A behaviorist has physics for terms of strength, even violence. Words are “impotent” because they do not break bones or bring walls down. The ultimate consequence for human interaction belongs within the strict time span to obtain the desired object, water. The behaviorist interest is only in “making that other fellow” bring the object, and he perceives words for a way, since there is no useful geometry or mechanics. Words are “easy”, but “moving the other fellow” is more difficult; still, volition on the part of the person who brings help is excluded from the picture: obtaining water is a mediated consequence.
A psycholinguist perceives also language arts, therefore describing words in Hertz is never all the picture. Physics is a science to describe the natural world; it also may be an interesting book (feel welcome to my ■→Simple English Aristotle). Verbal appeal is important: fortunately, competition for its own sake hardly happens, and people get along better, able to communicate as well as enjoy one another’s company, with good language skill.
Resource for Emily Dickinson’s poetry
The epsilon, predicate structure, vowel contour, phonemics, person reference in abstract thought, and altogether stylistic coherence, for manuscripts and print piece-by-piece. More→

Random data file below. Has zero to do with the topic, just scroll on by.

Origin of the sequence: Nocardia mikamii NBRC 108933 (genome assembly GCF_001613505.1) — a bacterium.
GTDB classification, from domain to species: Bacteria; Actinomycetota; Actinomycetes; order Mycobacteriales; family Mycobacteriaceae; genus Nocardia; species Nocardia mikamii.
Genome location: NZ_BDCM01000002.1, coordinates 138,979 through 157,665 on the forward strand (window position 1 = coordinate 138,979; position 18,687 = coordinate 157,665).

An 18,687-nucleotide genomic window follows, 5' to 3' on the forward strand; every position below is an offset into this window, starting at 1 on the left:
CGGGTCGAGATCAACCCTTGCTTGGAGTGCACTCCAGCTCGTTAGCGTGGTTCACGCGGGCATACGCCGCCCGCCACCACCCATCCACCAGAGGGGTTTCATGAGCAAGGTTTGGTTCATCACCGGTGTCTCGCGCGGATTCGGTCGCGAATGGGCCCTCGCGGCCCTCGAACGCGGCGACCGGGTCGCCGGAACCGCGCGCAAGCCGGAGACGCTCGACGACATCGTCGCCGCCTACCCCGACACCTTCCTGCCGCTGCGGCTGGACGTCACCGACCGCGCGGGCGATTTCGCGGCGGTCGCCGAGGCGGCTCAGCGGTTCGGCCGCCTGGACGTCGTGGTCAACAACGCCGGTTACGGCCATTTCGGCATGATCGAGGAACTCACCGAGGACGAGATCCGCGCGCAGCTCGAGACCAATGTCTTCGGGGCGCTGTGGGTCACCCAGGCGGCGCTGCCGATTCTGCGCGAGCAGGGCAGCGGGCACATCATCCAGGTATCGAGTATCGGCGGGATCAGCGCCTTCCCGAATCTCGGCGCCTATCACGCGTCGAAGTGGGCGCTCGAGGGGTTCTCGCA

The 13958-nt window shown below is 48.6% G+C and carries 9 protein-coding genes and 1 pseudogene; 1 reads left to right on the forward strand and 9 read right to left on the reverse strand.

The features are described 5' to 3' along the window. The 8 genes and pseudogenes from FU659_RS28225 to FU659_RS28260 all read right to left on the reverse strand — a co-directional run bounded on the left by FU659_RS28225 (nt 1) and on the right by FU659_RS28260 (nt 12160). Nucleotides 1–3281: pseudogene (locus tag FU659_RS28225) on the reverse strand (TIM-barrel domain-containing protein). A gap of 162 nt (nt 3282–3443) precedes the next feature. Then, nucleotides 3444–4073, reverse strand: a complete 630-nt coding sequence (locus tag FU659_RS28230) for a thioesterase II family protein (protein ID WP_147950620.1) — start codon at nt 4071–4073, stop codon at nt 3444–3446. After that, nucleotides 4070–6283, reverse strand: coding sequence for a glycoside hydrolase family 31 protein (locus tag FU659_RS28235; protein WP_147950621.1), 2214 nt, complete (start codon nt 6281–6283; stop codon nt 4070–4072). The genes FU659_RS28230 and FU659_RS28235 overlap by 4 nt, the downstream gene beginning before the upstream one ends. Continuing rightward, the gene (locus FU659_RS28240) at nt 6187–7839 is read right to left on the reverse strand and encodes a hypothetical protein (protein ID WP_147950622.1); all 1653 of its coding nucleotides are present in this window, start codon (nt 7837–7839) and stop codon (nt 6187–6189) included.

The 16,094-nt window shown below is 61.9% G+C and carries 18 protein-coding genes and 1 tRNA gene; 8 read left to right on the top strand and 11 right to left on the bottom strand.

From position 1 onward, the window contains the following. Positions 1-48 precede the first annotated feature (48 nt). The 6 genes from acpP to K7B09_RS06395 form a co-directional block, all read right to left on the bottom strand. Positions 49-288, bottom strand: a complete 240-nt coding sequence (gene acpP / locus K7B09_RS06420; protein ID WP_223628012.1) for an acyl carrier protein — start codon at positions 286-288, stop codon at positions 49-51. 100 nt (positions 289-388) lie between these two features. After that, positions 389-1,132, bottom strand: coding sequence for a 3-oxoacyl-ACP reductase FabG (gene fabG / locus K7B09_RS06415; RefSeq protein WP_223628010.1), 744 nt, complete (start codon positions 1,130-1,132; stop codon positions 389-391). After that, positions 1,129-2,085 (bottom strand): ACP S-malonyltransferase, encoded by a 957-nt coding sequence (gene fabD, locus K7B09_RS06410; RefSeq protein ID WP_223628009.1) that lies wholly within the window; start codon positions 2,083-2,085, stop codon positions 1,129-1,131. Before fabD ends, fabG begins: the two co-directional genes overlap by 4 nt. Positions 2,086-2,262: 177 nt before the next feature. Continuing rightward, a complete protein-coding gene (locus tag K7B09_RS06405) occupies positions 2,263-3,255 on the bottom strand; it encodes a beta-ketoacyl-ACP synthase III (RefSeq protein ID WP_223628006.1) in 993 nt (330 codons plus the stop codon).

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If there is anyone interested in ■→Thomas Taylor’s dissertation on Aristotle, moving people about is not really necessary, because the Earth is turning.
Let us return to Mr. Skinner.
Behavior which is effective only through the mediation of other persons has so many distinguishing dynamic topographical properties that a special treatment is justified and, indeed, demanded. Problems raised by this special mode of action are usually assigned to the field of speech and language. Unfortunately, the term speech emphasizes vocal behavior and is only awkwardly applied to instances in which the mediating person is affected visually, as in writing a note.
A behaviorist would describe language in terms of brain properties strictly, exclusive of personality. Writing a note can mean also creating content, whereas the behaviorist would perceive a “mediating person”, to be “visually affected”, if perceptive of own handwriting. To propose a “special mode”, the behaviorist does not care for responsibility; problems would be “assigned” to another field: behaviorism is not linguistics. Language itself would have no appeal to the behaviorist; it is “effective only through mediation of other persons”, as to get things.
This might bring up associations with the Edgewood Baker Unit: there has been a Brennan, also a famous Irish baker name, purportedly brought out of a coma with a phrase by a commander. I do not know about any lexical access that brings out of coma. Military.com, ■→Waking a soldier from a coma. In case, I’d rather note that even ■→Khrushchev or ■→Lenin did not have such ideas. YouTube has the story, too.